Investigations of the Pup-Proteasome System in Mycobacterium tuberculosis
Schiesswohl, Christa Nicole
MetadataShow full item record
Protein degradation via the proteasome is essential for full virulence of the pathogen Mycobacterium tuberculosis. The enzyme PafA regulates degradation by the conjugation of prokaryotic ubiquitin-like protein (Pup) to protein substrates. A rational, structure-based approach was used to design a peptidic inhibitor to target the PafA-Pup interface. Robust inhibition of pupylation was observed both in vitro and in cellular lysate, which in conjunction with the proven site-specificity of this interaction, has validated PafA as a druggable target in M. tuberculosis. In addition, a proteasome-independent role for pupylation was investigated through 1H NMR spectroscopy studies measuring the rate of the PanB-catalyzed formation of ketopantoate. Pupylation was found to enhance PanB activity suggesting that an increase in the population of Pup-PanB under conditions of stress may also enhance downstream processes responsible for the formation of the waxy cell wall protecting M. tuberculosis against the host immune response.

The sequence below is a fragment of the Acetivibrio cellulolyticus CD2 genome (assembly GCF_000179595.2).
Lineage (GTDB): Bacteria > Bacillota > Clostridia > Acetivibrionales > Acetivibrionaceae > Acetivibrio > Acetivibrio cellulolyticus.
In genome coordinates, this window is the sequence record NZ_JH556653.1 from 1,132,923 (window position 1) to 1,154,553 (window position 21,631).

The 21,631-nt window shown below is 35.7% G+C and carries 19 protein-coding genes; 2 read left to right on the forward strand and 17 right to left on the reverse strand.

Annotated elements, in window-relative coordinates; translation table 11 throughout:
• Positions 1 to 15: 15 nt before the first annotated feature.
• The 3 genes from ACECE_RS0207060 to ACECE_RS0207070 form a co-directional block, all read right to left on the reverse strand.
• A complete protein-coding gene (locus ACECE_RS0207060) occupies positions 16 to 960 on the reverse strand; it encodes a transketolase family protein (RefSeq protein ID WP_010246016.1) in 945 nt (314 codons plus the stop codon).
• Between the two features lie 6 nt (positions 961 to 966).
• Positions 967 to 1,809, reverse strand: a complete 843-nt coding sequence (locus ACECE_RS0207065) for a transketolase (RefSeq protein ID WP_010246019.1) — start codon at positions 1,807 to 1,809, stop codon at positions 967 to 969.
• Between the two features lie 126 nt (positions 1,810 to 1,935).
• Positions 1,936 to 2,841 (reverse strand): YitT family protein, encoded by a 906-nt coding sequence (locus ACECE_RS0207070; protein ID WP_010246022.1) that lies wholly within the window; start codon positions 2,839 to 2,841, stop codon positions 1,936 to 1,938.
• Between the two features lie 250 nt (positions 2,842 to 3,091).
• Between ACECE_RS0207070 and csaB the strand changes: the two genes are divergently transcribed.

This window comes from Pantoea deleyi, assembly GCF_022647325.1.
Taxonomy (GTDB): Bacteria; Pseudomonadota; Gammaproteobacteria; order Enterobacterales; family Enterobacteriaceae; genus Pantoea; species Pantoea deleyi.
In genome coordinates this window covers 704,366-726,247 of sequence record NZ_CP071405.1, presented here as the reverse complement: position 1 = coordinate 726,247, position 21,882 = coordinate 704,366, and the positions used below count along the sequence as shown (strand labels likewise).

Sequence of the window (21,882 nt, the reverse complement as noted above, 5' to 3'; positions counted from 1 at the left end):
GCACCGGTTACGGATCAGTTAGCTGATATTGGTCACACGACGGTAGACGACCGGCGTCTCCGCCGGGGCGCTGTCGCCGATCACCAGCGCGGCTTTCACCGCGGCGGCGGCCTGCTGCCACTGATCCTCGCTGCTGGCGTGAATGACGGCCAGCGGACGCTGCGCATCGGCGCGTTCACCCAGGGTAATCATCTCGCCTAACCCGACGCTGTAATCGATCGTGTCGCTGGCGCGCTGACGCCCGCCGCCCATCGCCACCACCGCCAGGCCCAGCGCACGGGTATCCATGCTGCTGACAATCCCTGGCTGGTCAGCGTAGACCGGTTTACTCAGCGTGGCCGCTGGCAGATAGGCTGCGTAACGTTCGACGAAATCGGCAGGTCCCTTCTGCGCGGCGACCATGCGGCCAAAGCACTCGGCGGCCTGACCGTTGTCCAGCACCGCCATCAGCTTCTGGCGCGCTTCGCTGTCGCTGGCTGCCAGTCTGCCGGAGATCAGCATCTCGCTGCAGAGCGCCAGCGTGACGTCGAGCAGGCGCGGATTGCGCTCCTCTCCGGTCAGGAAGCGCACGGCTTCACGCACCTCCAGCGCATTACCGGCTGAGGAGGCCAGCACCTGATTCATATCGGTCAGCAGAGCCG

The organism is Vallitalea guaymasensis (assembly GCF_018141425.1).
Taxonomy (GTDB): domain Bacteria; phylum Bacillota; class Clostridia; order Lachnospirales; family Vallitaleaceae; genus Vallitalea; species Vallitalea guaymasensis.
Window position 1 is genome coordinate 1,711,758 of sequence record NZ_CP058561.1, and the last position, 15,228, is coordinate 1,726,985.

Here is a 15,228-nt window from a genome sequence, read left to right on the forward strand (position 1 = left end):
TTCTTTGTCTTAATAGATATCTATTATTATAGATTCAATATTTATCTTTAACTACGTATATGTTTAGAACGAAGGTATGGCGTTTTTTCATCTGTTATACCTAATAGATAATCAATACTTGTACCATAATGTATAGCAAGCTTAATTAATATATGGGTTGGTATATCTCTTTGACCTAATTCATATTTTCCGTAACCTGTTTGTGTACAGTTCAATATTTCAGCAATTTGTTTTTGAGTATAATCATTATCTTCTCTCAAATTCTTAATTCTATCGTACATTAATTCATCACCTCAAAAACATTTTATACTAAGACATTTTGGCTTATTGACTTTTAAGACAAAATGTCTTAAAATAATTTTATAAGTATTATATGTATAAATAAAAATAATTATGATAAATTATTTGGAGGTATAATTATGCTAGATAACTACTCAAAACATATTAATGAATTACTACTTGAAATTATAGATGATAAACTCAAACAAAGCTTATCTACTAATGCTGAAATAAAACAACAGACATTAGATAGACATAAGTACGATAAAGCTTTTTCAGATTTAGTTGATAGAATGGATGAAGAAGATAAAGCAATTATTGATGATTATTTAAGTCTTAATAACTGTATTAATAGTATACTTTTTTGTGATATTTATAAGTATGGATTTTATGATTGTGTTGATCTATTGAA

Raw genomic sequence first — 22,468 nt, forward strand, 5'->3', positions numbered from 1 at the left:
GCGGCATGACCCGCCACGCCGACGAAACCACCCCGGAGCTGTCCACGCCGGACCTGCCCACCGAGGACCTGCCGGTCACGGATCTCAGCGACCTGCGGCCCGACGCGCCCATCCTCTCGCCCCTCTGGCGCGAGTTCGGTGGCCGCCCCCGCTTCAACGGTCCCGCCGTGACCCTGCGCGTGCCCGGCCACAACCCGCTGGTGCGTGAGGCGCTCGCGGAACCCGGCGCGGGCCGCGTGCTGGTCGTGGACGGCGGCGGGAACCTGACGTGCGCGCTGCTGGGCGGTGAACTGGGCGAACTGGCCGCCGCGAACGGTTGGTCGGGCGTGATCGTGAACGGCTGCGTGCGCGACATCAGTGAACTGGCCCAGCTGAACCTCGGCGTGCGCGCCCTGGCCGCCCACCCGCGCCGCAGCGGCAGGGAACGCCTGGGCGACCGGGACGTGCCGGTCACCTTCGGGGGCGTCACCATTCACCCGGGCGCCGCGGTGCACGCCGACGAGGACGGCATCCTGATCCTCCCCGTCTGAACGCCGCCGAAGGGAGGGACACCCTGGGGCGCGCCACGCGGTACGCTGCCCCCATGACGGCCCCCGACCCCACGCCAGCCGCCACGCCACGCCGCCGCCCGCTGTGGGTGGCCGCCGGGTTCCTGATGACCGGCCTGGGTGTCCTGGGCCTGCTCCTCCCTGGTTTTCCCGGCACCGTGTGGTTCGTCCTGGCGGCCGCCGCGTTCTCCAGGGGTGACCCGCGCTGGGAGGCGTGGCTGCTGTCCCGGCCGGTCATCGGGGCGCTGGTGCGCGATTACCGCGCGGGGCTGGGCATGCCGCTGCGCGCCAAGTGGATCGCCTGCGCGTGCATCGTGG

- Chemistry